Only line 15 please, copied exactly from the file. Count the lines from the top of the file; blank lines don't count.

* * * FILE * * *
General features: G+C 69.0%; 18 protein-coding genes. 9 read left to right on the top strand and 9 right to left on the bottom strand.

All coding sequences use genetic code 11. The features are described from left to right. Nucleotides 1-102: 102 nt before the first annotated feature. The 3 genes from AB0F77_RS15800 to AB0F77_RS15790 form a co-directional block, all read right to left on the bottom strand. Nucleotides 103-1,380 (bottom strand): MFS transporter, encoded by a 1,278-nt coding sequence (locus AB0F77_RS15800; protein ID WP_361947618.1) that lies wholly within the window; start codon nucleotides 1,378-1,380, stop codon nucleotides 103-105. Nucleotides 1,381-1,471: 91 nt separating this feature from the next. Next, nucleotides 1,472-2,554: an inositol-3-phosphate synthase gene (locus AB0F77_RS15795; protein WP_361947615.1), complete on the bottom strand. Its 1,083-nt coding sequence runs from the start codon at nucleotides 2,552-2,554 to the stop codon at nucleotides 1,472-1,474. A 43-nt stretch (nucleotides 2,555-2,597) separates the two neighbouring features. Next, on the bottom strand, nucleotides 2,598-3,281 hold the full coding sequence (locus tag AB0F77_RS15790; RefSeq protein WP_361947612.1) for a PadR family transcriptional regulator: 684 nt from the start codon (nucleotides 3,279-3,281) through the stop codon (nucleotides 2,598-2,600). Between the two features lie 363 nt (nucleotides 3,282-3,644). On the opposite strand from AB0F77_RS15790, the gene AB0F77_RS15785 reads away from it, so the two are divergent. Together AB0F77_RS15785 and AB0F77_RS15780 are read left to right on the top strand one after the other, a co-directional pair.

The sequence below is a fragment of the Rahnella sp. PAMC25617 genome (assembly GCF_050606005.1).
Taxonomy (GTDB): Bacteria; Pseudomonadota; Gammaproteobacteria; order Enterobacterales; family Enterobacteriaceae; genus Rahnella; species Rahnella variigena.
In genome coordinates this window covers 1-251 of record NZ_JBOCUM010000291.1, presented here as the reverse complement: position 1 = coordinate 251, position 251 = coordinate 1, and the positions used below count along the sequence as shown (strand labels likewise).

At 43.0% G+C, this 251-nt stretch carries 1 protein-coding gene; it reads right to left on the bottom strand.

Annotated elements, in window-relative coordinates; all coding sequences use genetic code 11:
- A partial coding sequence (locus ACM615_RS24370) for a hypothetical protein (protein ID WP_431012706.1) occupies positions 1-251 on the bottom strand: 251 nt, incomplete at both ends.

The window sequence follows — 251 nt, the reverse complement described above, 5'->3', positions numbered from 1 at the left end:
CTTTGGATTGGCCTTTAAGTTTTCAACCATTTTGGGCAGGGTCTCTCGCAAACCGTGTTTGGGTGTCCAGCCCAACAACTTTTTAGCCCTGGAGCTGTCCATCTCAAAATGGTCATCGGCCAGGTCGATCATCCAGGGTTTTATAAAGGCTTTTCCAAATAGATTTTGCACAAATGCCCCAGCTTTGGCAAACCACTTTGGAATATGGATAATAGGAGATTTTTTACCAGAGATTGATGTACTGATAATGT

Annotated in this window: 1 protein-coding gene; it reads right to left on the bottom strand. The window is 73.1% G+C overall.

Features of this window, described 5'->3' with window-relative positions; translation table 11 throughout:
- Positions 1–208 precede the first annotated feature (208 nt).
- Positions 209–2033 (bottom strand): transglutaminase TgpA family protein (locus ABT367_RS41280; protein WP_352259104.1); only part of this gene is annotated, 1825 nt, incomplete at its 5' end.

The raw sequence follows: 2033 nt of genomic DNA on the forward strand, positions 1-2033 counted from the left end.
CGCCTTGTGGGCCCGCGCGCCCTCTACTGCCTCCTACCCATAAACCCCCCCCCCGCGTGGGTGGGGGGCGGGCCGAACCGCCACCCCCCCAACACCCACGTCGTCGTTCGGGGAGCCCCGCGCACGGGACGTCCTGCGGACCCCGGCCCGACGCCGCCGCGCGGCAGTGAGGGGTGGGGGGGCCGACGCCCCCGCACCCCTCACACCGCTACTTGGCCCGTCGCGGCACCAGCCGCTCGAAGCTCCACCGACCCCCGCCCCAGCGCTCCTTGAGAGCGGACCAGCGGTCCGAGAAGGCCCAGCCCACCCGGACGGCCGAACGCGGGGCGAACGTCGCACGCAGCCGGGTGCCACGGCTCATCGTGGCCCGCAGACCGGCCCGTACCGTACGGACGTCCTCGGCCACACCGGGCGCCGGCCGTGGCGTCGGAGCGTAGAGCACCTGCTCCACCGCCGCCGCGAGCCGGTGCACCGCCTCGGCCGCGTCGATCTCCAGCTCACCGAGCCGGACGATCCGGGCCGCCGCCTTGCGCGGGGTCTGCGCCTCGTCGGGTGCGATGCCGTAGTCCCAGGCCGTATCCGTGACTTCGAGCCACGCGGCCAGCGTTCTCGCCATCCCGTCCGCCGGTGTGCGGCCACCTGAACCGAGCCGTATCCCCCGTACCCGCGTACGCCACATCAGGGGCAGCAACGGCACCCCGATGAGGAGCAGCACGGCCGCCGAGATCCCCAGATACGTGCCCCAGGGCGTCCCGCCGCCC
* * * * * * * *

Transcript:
The raw sequence follows: 2033 nt of genomic DNA on the forward strand, positions 1-2033 counted from the left end.